We aren't discussing their happiness, you asked about their civilisation, ours is a clearly superior civilisation, they could be very happy for all we know, I'm not arguing that. And if you were you should have made that clearer (sh*t... Look who I'm starting to sound like)
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Having more stuff does not make your existence more important, nor does it make your quality of life better.
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In other words, Gray, I think Sunshine is saying that your definition of "clearly superior" hasn't been clearly defined. Many would say the superior civilization is the civilization in which people are the happiest (which is why Sunshine said what she said, I think).

How are you defining superior?
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We are a better "civilisation" we have cities and borders and defined populations, that IS civilistion in its purest definition. Look it up on wikipedia and you will see "cities, the hallmark of civilisation." Secondly, we are better off, our life expectancy is higher, we have intimate knowledge of science and the world around us, we have medical advacements and we've learned to adapt the environment. We are, in effect, civilisation. They have no such things, the only advancements they have are spears, bows and houses They have knowledge of the world around them yes, but they cannot manipulate it. Technology and understanding (in effect, advancements) I believe are the definition of civilisation.

But seeing as you have chosen to interpret civilisation as some happiness metre based on emotions and the people involved. I will argue your point. We are better because we have the ability to say "I am not happy in my current situation." This in essence is more important than happiness, they can't be anything they want, they are a tribal, hunter gatherer people, they can't acquire happiness, work towards it, change their situation, they remain in the jungle, with their tribe unaware of the fact that there are even other ways of life. Don't dog western civilisation we ARE great, people are so quick to point out the flaws but I'm glad my ancestors crawled out of the forest and created advanced commerce, I'm so glad that we can work our way out of the shitheap should we choose. We can change our situation, our location, everything about ourselves.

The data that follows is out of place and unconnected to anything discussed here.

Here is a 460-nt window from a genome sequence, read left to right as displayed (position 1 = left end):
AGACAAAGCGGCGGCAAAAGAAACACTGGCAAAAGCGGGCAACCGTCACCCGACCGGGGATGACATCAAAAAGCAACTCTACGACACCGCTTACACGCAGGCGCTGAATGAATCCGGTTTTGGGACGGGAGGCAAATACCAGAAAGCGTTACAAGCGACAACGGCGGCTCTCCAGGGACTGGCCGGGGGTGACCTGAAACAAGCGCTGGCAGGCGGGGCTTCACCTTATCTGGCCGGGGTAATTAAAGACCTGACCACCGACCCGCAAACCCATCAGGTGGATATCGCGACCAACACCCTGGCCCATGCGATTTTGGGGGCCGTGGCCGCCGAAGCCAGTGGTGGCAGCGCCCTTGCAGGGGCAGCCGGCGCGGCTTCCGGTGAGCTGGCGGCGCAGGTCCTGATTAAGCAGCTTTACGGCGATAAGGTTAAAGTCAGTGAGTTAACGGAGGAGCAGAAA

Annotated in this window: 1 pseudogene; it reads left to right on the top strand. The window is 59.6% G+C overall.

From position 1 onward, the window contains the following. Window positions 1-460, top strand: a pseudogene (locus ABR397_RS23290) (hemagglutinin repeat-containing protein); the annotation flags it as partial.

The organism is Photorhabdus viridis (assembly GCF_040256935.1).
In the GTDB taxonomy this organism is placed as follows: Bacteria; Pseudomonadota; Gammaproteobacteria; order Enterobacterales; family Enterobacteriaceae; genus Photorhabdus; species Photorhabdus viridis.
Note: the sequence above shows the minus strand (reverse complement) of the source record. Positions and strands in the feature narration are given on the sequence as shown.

There, by the conventional and social means, we are superior to this tribe.
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I agree to an extent. Still, I feel that were there condition unfavorable they would change them.
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They would be unable to. They don't know how. That's the point, they have to adapt to their environment. We adapted our environment. Our ancestors said, man these forests are difficult to live in, I know, I'll turn these trees into a ship, and find a better place to live. A better spear for hunting and most importantly, we learned to cultivate, we aren't dictated by nature. They are, we learned to best utilise nature. I can eat bread all year round thanks to those innovations. And the rest, they say, is history. We are a better civilisation.

Now, one more time, I wasn't initially discussing us being better, I didn't even say that. I was merely rebutting the idea that we study their development. One because they aren't lab rats, and two because they won't develop. Not for thousands and thousands of years. Because they haven't got the contact with other humans, and that is kind've wha leads to civilisation, is contact. It's the catalyst to force you to cultivate your own lands, divide borders, begin trade. And they have no contact.